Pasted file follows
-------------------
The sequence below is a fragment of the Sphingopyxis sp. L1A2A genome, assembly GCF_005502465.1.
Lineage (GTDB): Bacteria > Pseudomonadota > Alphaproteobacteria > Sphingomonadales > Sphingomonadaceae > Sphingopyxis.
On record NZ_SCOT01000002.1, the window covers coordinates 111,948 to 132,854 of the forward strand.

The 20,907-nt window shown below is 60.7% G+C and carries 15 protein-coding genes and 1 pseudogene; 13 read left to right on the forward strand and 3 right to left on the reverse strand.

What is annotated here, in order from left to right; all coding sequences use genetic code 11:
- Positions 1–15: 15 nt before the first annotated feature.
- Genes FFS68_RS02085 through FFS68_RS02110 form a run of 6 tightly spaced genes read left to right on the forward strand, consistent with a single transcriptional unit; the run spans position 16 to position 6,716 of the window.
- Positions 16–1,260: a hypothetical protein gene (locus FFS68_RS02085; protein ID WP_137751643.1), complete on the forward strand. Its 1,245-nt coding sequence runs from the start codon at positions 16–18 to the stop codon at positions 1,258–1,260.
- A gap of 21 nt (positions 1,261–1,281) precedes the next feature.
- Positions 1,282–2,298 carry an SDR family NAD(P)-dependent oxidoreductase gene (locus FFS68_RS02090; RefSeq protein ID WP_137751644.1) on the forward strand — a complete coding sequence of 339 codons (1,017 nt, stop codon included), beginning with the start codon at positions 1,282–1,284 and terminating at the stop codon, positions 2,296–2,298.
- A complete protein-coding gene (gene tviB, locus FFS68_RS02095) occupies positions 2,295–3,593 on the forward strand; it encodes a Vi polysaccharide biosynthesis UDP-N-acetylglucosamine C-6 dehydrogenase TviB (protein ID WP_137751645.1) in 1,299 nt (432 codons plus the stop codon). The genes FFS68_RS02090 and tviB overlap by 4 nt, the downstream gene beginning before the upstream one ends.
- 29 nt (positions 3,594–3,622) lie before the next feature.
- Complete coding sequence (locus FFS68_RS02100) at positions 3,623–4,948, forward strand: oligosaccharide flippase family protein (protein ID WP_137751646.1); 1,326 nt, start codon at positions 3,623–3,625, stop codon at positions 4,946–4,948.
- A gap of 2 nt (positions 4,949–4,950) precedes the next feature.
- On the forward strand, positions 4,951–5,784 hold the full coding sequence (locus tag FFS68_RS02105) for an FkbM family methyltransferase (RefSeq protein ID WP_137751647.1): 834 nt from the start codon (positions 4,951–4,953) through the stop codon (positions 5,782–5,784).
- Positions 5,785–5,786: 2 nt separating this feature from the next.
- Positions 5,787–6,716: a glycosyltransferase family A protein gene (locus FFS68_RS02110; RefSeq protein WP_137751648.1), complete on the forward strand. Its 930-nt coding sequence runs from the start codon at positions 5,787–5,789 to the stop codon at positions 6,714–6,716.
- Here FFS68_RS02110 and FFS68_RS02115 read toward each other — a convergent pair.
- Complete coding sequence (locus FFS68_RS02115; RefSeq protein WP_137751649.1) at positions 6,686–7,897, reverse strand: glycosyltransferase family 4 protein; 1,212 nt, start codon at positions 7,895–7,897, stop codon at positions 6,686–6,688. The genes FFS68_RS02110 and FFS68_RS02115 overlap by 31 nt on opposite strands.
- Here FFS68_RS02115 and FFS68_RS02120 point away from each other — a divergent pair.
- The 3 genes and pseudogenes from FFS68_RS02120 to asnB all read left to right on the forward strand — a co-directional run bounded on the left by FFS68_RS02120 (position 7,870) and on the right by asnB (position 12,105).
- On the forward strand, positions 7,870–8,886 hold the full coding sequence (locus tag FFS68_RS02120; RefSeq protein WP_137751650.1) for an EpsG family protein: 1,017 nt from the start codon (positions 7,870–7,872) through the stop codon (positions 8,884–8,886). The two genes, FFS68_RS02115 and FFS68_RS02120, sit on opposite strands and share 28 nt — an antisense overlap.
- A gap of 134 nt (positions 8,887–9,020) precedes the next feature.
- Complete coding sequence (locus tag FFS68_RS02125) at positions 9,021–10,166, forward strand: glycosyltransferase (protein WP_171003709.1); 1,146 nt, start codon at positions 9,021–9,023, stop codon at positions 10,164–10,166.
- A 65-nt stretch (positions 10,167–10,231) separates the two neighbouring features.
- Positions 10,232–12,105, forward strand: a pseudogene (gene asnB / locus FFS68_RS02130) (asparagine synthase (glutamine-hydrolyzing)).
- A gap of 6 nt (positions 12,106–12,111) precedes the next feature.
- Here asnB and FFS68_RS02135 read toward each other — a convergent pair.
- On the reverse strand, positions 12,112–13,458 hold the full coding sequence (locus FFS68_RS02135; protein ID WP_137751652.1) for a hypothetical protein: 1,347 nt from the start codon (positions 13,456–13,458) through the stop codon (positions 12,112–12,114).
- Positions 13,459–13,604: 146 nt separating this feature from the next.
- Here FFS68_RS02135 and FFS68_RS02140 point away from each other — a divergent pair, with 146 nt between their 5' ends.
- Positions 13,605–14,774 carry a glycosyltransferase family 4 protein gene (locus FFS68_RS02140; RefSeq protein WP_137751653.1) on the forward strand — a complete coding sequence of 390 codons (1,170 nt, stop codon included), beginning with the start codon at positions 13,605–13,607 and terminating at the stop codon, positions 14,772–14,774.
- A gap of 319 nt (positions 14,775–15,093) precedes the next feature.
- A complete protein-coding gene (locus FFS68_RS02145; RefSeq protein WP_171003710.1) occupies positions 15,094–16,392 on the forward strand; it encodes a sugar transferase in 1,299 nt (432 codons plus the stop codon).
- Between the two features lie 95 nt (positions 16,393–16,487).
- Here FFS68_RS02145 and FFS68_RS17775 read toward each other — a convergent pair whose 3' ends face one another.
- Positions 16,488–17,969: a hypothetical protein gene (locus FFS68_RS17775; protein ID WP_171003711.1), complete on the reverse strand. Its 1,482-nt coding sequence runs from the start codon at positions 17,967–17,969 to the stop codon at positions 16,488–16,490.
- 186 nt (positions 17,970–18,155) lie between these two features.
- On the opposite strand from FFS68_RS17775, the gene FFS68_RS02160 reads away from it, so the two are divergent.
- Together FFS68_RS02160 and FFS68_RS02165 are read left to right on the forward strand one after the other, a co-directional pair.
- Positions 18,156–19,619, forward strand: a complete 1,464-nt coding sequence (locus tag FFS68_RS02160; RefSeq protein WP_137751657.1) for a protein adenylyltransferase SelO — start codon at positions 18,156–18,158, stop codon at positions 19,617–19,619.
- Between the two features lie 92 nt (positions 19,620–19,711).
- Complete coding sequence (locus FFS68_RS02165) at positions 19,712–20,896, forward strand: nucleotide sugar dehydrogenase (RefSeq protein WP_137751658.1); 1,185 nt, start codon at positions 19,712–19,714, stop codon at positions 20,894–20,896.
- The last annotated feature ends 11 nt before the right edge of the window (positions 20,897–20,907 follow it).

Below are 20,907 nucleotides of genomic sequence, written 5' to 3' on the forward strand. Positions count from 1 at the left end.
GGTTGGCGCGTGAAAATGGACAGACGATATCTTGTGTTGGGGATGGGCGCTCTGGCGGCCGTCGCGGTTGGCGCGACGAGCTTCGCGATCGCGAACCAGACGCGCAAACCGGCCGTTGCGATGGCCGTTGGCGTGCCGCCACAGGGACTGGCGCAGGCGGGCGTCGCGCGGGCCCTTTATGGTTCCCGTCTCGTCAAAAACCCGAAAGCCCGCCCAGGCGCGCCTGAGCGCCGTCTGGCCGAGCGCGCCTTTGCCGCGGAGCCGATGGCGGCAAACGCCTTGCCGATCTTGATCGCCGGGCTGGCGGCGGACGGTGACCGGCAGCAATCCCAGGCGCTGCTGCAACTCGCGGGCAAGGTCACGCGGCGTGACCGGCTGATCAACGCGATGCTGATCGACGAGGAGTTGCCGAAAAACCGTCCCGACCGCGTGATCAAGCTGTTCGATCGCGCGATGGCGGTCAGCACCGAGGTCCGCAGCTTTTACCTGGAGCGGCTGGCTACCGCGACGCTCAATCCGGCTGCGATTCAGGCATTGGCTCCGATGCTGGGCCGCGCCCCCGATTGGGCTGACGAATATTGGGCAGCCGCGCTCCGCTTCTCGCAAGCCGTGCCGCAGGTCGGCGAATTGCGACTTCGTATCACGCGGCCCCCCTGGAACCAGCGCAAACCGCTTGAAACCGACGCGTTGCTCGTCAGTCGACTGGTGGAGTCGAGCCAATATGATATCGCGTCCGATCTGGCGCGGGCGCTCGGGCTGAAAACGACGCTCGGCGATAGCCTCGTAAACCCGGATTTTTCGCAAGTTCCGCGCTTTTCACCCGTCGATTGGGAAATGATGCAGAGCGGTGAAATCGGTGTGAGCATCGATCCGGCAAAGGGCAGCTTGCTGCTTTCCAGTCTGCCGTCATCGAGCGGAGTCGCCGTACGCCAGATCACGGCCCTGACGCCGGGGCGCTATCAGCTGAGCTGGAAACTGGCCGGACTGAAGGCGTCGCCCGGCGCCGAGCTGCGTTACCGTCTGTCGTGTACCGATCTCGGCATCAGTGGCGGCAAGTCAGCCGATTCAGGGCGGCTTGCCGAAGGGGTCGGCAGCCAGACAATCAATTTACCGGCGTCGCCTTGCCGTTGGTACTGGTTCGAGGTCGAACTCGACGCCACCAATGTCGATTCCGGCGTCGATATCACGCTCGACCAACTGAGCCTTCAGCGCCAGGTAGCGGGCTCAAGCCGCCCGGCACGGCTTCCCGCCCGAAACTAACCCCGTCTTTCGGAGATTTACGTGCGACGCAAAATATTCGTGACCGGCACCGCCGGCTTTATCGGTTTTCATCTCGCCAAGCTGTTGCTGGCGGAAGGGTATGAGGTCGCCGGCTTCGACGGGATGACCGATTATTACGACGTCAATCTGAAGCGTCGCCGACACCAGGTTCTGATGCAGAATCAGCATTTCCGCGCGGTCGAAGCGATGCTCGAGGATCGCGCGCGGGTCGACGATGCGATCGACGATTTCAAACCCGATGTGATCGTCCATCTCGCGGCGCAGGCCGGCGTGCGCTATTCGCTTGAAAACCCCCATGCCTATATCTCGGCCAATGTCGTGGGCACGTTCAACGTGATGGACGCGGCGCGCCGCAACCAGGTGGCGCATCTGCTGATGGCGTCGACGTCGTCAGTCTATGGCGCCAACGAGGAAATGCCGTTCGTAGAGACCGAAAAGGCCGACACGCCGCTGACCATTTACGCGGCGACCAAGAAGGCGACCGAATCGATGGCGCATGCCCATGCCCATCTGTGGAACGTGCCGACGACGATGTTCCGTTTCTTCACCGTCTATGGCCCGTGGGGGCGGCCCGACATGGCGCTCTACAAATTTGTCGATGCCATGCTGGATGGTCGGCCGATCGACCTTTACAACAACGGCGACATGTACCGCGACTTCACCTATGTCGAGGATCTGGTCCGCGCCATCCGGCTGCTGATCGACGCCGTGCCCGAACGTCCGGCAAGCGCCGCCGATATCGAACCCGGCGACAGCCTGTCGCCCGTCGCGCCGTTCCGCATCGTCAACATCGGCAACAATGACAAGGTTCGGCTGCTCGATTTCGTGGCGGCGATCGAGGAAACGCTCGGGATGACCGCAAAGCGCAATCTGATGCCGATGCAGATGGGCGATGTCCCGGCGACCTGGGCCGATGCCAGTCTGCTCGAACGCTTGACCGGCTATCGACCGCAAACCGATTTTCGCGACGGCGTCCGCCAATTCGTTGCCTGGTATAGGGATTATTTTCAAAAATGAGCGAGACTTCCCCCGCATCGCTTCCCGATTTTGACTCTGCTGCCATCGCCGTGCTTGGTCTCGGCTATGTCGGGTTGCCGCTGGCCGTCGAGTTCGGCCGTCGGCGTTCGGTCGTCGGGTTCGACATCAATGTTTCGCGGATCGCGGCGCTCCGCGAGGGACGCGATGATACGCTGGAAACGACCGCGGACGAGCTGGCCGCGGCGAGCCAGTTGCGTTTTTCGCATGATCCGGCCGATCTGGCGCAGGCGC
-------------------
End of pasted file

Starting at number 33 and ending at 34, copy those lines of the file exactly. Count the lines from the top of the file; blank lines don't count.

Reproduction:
- A gap of 319 nt (positions 14,775–15,093) precedes the next feature.
- A complete protein-coding gene (locus FFS68_RS02145; RefSeq protein WP_171003710.1) occupies positions 15,094–16,392 on the forward strand; it encodes a sugar transferase in 1,299 nt (432 codons plus the stop codon).